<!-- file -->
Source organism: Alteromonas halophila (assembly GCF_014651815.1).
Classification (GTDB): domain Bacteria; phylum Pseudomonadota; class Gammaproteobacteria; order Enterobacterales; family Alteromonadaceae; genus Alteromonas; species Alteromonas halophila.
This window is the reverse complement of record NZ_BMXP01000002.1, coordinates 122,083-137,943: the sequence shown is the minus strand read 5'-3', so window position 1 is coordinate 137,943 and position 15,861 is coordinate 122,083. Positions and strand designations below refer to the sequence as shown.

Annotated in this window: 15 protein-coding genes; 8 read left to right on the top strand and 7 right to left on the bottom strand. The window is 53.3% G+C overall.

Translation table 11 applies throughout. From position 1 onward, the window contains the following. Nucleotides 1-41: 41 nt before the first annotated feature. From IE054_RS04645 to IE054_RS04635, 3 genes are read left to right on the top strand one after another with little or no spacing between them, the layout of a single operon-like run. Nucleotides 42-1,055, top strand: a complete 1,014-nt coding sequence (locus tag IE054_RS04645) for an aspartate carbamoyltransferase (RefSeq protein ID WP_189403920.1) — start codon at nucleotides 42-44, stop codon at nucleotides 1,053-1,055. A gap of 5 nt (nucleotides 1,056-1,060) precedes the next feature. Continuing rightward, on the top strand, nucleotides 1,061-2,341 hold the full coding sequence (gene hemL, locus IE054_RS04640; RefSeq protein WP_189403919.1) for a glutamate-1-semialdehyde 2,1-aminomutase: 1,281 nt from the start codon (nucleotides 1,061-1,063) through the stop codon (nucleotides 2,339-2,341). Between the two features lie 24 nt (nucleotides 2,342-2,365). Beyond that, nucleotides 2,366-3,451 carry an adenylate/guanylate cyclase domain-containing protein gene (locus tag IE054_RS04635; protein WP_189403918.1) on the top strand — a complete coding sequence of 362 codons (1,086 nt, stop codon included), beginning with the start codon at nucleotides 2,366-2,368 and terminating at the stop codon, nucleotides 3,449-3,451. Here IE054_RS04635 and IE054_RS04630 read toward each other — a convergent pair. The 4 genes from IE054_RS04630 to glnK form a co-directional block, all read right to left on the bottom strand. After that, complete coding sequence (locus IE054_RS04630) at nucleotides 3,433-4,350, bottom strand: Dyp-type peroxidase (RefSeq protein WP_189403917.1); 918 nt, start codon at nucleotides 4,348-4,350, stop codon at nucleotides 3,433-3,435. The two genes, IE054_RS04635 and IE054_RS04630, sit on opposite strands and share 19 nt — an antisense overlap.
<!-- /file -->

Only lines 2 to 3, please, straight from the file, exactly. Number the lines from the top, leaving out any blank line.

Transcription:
Classification (GTDB): domain Bacteria; phylum Pseudomonadota; class Gammaproteobacteria; order Enterobacterales; family Alteromonadaceae; genus Alteromonas; species Alteromonas halophila.
This window is the reverse complement of record NZ_BMXP01000002.1, coordinates 122,083-137,943: the sequence shown is the minus strand read 5'-3', so window position 1 is coordinate 137,943 and position 15,861 is coordinate 122,083. Positions and strand designations below refer to the sequence as shown.